Board member Joyce Connery said looking at how DOE and its contractors conduct themselves on low and medium risk illustrates how they will conduct themselves on high risk activities, she said.
DOE continues to say that the order does not change the collaboration between DOE and the safety board, said board member Daniel Santos at the close of the meeting.
“So why issue the order?” Santos asked. “So why change? I just cannot reconcile the language of the order with the theme there is no change. So I am concerned that things will change as people implement the order.”
Hanford Challenge has been among the watchdog groups that have pushed back against the new rule, joining similar groups in New Mexico, South Carolina, Tennessee and California.
Too often the public has no way of checking up on DOE, said Ralph Hutchison, of the Oak Ridge Environmental Peace Alliance in Tennessee, in a statement.
“We rely on the safety board,” he said. “Their reports provide a window into the operations at sites across the country. Too often, they tell us of problems and incidents that pose risks to workers and potentially to the public.”
If DOE finds that inconvenient, it’s a small price to pay for operating as safely as possible, he said.
The Energy Communities Alliance has told the energy secretary that DOE should have consulted with the alliance, local communities, state regulators, the board, the tribes and the public rather than unilaterally implementing the new order.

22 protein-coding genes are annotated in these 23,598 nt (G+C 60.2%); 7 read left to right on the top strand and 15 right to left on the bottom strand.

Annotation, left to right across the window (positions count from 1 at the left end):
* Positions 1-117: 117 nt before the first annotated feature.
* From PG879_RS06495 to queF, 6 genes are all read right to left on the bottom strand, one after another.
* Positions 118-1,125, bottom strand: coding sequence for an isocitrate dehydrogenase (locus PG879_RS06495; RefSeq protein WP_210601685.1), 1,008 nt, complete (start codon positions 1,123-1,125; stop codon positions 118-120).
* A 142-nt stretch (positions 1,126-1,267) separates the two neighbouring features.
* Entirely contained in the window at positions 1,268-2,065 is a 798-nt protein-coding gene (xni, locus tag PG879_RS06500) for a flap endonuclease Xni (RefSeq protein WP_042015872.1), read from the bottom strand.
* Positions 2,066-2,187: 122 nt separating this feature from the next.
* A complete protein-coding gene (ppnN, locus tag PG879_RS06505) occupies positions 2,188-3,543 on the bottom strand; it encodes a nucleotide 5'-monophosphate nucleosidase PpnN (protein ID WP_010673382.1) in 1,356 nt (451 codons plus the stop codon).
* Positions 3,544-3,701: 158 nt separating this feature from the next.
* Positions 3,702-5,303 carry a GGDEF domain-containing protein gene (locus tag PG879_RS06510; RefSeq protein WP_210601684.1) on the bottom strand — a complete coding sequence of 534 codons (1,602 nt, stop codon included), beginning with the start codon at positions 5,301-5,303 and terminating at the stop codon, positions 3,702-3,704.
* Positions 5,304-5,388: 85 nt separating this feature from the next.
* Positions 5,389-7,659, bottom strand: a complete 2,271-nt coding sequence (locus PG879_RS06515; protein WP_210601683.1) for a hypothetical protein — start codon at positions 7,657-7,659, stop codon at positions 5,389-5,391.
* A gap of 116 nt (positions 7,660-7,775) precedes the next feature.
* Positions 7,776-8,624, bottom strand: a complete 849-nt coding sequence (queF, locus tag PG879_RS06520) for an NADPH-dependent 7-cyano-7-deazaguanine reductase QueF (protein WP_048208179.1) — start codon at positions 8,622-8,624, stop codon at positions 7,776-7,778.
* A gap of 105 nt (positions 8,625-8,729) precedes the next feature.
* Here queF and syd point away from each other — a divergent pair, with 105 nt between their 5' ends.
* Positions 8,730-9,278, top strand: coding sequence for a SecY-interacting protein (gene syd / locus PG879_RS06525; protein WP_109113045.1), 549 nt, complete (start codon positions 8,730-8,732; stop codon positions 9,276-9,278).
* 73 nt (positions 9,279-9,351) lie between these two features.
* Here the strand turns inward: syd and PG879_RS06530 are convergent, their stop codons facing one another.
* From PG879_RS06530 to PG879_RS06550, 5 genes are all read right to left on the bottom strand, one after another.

The flow of information to the safety board that could impact local communities will be slowed by the order, it said. Among its concerns is that the DOE contractors who do most of the work at Hanford are required under the order to refer all requests for information or access to a DOE liaison for a decision on a response.
Many of the requirements of the order appear either comprehensively or arbitrarily to limit safety board access to DOE activities or DOE employees who make key decisions, it said.
The safety board has areas in which it needs improvement, such as incorporating concerns of cost and technical feasibility into its recommendations to DOE, the alliance said.
“Nevertheless, DOE must not impeded (safety board) operations by restricting access to critical information necessary to fulfill the board’s mandate,” it said.
The next safety board hearing on the DOE order is expected to be held in New Mexico.